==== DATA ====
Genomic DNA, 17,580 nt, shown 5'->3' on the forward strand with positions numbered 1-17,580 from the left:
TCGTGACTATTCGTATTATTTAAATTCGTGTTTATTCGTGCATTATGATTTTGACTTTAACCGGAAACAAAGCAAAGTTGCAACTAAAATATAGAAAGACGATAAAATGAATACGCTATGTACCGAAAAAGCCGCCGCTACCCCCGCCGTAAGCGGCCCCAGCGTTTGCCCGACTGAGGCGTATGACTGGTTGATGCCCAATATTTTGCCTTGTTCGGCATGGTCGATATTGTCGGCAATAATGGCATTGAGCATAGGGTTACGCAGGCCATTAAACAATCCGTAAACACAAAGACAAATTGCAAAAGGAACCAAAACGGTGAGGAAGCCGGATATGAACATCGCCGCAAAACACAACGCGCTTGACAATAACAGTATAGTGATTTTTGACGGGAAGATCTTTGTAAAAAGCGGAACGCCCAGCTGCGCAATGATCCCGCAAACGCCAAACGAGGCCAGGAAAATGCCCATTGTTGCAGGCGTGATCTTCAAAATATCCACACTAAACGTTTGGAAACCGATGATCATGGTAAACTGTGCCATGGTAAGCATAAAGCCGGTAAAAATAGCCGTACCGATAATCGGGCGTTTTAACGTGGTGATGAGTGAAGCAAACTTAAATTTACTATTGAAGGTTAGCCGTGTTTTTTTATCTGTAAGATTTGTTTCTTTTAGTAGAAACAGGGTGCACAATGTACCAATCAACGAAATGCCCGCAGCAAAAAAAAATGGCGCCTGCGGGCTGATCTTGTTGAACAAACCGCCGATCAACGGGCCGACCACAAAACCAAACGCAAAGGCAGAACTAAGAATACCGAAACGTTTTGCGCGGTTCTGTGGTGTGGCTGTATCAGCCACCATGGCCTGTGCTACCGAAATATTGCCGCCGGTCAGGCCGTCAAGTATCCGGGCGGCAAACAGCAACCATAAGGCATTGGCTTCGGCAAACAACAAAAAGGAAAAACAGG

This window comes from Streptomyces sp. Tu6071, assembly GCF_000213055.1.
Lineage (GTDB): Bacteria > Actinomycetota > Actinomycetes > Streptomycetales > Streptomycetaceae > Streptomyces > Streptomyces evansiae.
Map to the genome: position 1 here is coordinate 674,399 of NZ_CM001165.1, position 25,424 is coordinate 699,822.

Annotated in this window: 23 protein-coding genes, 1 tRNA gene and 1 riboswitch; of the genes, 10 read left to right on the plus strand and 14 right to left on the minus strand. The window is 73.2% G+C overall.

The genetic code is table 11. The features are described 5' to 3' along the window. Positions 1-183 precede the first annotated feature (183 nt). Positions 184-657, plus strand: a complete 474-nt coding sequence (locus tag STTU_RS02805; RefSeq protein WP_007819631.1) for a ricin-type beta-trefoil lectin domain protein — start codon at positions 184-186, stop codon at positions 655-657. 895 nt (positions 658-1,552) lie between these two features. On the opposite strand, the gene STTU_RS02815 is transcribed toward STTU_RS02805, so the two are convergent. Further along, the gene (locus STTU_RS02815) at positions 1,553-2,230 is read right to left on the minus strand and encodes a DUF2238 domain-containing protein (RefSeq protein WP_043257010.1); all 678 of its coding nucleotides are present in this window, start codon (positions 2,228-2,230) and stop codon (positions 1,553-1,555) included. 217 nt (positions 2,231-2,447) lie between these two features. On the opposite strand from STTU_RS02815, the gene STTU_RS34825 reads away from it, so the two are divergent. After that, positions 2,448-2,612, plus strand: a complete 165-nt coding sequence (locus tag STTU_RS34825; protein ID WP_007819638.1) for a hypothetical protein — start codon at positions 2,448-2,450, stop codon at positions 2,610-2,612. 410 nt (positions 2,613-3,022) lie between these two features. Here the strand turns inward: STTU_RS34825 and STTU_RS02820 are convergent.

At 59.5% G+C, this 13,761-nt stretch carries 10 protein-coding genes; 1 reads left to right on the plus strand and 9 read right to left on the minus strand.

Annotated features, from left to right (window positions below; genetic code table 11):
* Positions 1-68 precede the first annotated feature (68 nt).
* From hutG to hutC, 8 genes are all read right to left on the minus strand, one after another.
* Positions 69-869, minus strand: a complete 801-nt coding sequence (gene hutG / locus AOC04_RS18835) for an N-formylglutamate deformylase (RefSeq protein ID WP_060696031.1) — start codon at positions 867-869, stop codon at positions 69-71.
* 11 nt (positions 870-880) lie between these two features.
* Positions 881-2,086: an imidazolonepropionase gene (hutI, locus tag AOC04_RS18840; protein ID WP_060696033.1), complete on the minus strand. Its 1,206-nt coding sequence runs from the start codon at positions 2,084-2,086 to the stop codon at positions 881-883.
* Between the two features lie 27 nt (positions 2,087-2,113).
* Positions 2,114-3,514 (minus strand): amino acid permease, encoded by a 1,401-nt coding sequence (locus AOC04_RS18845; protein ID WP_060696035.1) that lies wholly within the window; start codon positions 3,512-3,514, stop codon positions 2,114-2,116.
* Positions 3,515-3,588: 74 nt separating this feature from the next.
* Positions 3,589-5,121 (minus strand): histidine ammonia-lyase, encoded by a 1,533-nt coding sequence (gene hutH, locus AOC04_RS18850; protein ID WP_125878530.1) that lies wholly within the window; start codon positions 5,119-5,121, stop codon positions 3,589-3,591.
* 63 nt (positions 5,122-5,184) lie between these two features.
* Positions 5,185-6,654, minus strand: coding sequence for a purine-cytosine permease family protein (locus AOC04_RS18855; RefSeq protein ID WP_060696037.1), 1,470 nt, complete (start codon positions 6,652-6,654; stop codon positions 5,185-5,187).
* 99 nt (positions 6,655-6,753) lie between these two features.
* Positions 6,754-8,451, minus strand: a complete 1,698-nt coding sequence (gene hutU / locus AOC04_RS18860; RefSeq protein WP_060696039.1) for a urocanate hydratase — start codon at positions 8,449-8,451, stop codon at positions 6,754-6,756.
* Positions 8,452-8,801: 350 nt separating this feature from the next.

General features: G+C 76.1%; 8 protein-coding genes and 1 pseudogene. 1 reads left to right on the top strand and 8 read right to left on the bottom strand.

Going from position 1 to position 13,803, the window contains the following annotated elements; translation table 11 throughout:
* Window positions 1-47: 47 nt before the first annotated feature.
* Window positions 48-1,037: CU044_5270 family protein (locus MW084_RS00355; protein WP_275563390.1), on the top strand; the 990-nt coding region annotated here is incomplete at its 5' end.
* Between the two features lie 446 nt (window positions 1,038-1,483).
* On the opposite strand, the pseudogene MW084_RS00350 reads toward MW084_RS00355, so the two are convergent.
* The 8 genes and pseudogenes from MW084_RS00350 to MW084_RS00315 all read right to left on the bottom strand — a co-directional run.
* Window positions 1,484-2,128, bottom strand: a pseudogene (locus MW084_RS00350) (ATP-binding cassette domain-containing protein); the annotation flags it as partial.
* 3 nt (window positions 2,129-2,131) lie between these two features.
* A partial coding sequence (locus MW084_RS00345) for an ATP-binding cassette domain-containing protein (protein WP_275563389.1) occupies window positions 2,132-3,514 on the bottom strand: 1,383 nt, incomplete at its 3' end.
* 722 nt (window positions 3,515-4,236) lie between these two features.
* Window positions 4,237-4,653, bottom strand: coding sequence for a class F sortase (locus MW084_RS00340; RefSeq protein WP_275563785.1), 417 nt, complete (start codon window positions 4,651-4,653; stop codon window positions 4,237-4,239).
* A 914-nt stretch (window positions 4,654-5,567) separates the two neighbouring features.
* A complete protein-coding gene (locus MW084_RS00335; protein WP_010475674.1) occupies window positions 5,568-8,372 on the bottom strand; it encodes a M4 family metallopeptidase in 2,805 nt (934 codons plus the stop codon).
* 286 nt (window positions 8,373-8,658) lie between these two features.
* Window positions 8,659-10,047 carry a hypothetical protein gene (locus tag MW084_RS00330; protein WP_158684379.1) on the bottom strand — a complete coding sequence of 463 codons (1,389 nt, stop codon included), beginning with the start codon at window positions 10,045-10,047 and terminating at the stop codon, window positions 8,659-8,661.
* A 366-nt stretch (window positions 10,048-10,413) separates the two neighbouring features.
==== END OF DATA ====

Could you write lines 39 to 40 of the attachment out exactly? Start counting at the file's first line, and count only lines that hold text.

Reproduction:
* Window positions 8,659-10,047 carry a hypothetical protein gene (locus tag MW084_RS00330; protein WP_158684379.1) on the bottom strand — a complete coding sequence of 463 codons (1,389 nt, stop codon included), beginning with the start codon at window positions 10,045-10,047 and terminating at the stop codon, window positions 8,659-8,661.
* A 366-nt stretch (window positions 10,048-10,413) separates the two neighbouring features.